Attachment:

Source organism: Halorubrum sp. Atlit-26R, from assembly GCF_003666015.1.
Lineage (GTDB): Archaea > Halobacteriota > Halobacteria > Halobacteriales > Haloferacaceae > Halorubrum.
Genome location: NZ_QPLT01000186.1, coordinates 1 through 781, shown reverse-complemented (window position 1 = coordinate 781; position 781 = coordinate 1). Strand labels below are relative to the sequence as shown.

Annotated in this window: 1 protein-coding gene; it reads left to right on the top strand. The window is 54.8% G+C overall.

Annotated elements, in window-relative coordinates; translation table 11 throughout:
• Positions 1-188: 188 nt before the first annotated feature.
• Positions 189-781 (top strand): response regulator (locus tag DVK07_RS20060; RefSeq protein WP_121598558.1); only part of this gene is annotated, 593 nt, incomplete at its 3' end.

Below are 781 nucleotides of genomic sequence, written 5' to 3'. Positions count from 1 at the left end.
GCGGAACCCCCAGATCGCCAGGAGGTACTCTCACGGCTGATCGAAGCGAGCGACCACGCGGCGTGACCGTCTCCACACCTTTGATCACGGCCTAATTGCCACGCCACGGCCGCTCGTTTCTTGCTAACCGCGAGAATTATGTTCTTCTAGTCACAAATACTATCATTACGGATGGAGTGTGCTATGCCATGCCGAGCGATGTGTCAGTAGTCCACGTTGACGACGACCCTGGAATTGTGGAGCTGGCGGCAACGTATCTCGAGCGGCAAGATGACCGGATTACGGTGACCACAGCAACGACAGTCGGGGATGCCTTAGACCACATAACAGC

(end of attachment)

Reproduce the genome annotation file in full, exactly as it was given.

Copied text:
Source organism: Halorubrum sp. Atlit-26R, from assembly GCF_003666015.1.
Lineage (GTDB): Archaea > Halobacteriota > Halobacteria > Halobacteriales > Haloferacaceae > Halorubrum.
Genome location: NZ_QPLT01000186.1, coordinates 1 through 781, shown reverse-complemented (window position 1 = coordinate 781; position 781 = coordinate 1). Strand labels below are relative to the sequence as shown.

Annotated in this window: 1 protein-coding gene; it reads left to right on the top strand. The window is 54.8% G+C overall.

Annotated elements, in window-relative coordinates; translation table 11 throughout:
• Positions 1-188: 188 nt before the first annotated feature.
• Positions 189-781 (top strand): response regulator (locus tag DVK07_RS20060; RefSeq protein WP_121598558.1); only part of this gene is annotated, 593 nt, incomplete at its 3' end.

Below are 781 nucleotides of genomic sequence, written 5' to 3'. Positions count from 1 at the left end.
GCGGAACCCCCAGATCGCCAGGAGGTACTCTCACGGCTGATCGAAGCGAGCGACCACGCGGCGTGACCGTCTCCACACCTTTGATCACGGCCTAATTGCCACGCCACGGCCGCTCGTTTCTTGCTAACCGCGAGAATTATGTTCTTCTAGTCACAAATACTATCATTACGGATGGAGTGTGCTATGCCATGCCGAGCGATGTGTCAGTAGTCCACGTTGACGACGACCCTGGAATTGTGGAGCTGGCGGCAACGTATCTCGAGCGGCAAGATGACCGGATTACGGTGACCACAGCAACGACAGTCGGGGATGCCTTAGACCACATAACAGC